Even under the best of circumstances, relations between City Administrator Jim Armstrong and Sgt. Mike McGrew of the Police Officers Association (POA) are cautiously wary. But with the city’s Police Department facing $3 million in budget cuts, circumstances are hardly ideal. McGrew claims that as many as 23 positions within the Police Department are now on the chopping block. And he’s angry that city administrators will soon notify sworn police officers they might be getting pink slips at the same time City Hall is asking the union for wage and benefit concessions up to 10 percent. “It’s a strong-arm tactic,” McGrew charged. “They’re saying, ‘If you don’t do this, we’re going to cut all these cops.’ That’s just bad leadership.” McGrew, head of the politically powerful police officers union, said he’s rallying his members for an informational meeting later this week. The POA’s contract with City Hall expires at the end of June; negotiations have not officially started.
Armstrong is equally emphatic that no decisions have been made about the number of police positions that might need to be cut. He said City Hall is confronting a $9-million shortfall; accordingly, he’s asked most department heads to outline ways to cut their budgets by 12 percent. By contrast, the police and fire chiefs were asked to cut by 10 percent. “We discussed the magnitude of the problem,” Armstrong said, describing a meeting he had with McGrew. “And I implored the board of the Police Officers Association to make wage and benefit concessions.” Armstrong said he’s making the same pitch to all the unions representing city employees.
In a note to the City Council, Armstrong acknowledged that his office has already begun notifying employees who might be getting pink slips — estimated at approximately 50 — and that the notification process could continue another two weeks. “We will be stressing that, at this point, no decisions have been made,” he stated. Ultimately, how many pink slips get issued, he said, depends on what kind of concessions the city’s bargaining units are willing to make.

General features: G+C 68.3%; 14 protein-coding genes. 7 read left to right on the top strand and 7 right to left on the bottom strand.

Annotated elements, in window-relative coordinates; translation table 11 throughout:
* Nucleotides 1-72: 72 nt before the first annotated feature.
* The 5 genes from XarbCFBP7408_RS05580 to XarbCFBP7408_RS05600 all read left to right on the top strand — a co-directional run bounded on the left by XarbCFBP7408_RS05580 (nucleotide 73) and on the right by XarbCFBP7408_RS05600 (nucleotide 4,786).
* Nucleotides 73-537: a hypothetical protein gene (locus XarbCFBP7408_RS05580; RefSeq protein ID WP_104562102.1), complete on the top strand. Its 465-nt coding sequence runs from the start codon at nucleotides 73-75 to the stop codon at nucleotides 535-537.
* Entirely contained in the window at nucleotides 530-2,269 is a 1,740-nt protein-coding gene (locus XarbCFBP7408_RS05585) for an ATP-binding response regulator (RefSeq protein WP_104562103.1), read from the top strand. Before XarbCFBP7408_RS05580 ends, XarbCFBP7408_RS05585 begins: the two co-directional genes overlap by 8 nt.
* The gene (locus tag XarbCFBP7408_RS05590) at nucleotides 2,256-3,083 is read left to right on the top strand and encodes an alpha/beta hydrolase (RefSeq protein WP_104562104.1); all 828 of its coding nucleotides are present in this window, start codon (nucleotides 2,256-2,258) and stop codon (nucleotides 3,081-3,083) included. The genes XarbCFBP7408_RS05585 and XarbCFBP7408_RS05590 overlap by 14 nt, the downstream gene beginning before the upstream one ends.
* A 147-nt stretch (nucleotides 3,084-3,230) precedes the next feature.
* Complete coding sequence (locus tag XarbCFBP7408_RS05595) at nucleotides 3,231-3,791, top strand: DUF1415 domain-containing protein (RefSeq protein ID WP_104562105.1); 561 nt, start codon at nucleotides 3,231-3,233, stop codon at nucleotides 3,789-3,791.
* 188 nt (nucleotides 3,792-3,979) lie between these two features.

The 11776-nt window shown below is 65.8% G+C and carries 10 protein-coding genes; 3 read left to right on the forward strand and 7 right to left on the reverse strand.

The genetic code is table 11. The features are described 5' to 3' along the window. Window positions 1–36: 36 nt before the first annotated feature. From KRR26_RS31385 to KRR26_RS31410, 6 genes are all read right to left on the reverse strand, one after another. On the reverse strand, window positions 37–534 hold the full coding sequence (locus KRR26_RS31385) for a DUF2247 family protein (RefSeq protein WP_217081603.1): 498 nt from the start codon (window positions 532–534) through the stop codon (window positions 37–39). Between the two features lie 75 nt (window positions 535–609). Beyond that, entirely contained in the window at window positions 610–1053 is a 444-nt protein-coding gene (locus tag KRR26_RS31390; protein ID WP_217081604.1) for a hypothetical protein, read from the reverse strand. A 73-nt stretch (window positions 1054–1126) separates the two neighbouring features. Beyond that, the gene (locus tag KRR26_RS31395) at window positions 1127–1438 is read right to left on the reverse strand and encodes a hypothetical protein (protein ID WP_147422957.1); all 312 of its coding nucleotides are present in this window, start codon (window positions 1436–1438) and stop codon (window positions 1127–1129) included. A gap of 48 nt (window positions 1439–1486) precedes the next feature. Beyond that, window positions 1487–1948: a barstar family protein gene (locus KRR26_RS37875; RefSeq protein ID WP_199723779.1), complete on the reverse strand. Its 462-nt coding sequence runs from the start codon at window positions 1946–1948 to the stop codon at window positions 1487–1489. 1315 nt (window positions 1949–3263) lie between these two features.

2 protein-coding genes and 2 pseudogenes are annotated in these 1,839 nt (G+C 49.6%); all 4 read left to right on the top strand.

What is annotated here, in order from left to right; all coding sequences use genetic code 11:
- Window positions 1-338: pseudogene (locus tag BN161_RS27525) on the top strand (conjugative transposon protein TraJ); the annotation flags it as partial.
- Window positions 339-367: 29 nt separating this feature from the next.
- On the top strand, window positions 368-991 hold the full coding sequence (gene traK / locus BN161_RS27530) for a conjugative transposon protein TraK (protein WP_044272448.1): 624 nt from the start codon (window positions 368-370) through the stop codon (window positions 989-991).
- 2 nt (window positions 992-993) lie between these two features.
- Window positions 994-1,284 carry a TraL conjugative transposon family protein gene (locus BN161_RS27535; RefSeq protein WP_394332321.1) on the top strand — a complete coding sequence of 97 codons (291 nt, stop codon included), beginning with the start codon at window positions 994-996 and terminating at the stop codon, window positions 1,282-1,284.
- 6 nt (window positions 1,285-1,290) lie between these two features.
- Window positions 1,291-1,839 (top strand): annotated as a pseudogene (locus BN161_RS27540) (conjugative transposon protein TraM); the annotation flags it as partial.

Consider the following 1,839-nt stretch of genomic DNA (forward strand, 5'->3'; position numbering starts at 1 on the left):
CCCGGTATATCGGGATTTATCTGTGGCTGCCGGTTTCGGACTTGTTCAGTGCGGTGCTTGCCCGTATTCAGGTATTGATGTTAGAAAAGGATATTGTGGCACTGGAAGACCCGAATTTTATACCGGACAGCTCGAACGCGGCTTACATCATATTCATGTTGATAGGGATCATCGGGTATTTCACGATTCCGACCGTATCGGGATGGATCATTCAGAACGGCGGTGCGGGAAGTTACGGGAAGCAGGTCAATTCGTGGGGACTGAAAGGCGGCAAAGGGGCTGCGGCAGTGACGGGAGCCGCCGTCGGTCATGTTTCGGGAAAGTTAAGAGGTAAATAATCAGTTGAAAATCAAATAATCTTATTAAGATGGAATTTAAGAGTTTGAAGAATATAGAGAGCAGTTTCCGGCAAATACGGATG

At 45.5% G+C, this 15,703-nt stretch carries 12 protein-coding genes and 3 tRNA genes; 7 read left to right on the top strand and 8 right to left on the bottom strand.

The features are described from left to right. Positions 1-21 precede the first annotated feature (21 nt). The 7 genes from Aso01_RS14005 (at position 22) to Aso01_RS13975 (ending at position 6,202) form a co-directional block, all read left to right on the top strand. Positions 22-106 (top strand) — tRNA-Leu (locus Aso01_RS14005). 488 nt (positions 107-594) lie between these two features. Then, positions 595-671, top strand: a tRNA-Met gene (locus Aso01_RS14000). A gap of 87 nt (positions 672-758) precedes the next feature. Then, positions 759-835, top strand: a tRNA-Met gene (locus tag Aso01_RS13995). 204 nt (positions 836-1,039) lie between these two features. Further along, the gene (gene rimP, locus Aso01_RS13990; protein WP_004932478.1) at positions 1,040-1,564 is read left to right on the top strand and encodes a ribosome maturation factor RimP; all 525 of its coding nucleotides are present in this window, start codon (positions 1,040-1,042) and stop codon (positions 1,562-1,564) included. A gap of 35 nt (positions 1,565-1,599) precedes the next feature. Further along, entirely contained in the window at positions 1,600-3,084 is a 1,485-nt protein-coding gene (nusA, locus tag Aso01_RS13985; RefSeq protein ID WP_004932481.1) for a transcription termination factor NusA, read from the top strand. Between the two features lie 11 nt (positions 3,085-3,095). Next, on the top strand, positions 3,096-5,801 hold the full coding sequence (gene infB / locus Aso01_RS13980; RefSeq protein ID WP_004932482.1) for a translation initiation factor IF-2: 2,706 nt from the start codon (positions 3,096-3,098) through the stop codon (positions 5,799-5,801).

McGrew expressed alarm that public safety would be compromised should such cuts come to pass. Programs popular with the public like DARE, PAL, and the bike patrol could be eviscerated, he said. So, too, could the gang task force and even the detective bureau. “Everybody will be back in the black-and-whites,” he said. McGrew argued that Armstrong should look at dipping into the city’s reserves — provided by City Hall’s $160 million in investments — before hacking public safety. Armstrong countered that of the city’s total investment portfolio, only $17 million was legally available to the general fund, which pays for cops, firefighters, and a host of other city programs. And of that, he said, $15 million had already been set aside in case of natural disasters. The problem is, he said, that the police and fire departments consume 70 percent of all tax revenues the city generates, and those revenues have been steadily and dramatically sinking.
When push comes to shove, McGrew said the cops were willing to make some concessions, but nowhere near 10 percent. “That’s where our members can’t pay their mortgages,” he said. Whatever happens, the city’s other major unions will be paying close attention. If the cops don’t make significant concessions, other unions will be far less inclined to make them, as well. Already, negotiators with the Service Employees International Union feel they’ve made significant concessions not matched by either the police or the firefighters.
One area where significant wiggle room may be found is in retirement payments. Of the $15 million a year City Hall pays out in retirement benefits, $6.4 million goes to the future retirement funds of current active-duty cops. If active officers agreed to reductions in their retirement benefits, they might be able to alleviate some of the pressure to reduce their take-home pay and benefits. McGrew stressed that he and the POA members have not discussed numbers yet. Such discussions, he said, need to take place before contract talks begin. But in a way, they already have. This was just the first salvo.